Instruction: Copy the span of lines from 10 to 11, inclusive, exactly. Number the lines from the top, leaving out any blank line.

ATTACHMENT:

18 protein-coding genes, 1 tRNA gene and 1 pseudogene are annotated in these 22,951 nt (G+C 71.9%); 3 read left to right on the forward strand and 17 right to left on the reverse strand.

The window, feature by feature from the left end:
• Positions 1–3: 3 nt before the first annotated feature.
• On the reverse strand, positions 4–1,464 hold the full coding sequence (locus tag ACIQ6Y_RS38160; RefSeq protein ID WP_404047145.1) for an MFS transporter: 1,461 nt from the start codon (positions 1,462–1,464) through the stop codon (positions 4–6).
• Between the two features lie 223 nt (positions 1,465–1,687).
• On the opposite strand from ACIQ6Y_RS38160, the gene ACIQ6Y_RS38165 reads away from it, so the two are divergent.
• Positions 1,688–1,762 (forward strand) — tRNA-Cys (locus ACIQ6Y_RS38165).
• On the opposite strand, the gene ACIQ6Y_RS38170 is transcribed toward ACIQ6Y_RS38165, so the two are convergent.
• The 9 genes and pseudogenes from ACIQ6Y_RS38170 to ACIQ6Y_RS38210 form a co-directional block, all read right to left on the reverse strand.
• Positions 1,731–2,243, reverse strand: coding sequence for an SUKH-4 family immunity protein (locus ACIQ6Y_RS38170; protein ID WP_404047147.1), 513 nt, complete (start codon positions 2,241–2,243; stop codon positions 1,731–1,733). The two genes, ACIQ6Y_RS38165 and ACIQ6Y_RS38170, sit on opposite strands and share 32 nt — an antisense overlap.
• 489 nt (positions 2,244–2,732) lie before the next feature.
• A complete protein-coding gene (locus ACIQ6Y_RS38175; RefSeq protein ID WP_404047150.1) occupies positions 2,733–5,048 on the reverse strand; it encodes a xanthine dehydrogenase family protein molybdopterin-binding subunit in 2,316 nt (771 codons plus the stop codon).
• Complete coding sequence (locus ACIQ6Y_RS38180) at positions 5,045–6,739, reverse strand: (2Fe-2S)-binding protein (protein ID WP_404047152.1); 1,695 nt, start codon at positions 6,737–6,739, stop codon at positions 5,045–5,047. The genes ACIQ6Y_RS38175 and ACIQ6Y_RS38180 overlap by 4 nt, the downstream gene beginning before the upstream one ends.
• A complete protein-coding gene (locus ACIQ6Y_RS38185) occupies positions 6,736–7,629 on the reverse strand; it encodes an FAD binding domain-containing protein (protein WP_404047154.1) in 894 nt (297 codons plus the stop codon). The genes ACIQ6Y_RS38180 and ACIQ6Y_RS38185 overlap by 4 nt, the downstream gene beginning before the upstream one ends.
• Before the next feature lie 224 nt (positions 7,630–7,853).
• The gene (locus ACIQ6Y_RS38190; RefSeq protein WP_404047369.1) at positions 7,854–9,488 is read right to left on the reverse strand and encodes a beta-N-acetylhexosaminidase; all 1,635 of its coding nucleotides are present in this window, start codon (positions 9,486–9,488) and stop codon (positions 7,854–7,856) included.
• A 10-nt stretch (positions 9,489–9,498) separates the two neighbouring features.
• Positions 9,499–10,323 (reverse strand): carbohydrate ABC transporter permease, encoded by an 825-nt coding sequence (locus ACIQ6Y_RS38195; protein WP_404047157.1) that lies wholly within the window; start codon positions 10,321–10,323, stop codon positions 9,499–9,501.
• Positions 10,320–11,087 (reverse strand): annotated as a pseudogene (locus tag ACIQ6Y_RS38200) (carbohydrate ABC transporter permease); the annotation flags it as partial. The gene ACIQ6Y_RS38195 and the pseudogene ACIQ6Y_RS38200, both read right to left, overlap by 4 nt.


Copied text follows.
• Positions 1,731–2,243, reverse strand: coding sequence for an SUKH-4 family immunity protein (locus ACIQ6Y_RS38170; protein ID WP_404047147.1), 513 nt, complete (start codon positions 2,241–2,243; stop codon positions 1,731–1,733). The two genes, ACIQ6Y_RS38165 and ACIQ6Y_RS38170, sit on opposite strands and share 32 nt — an antisense overlap.
• 489 nt (positions 2,244–2,732) lie before the next feature.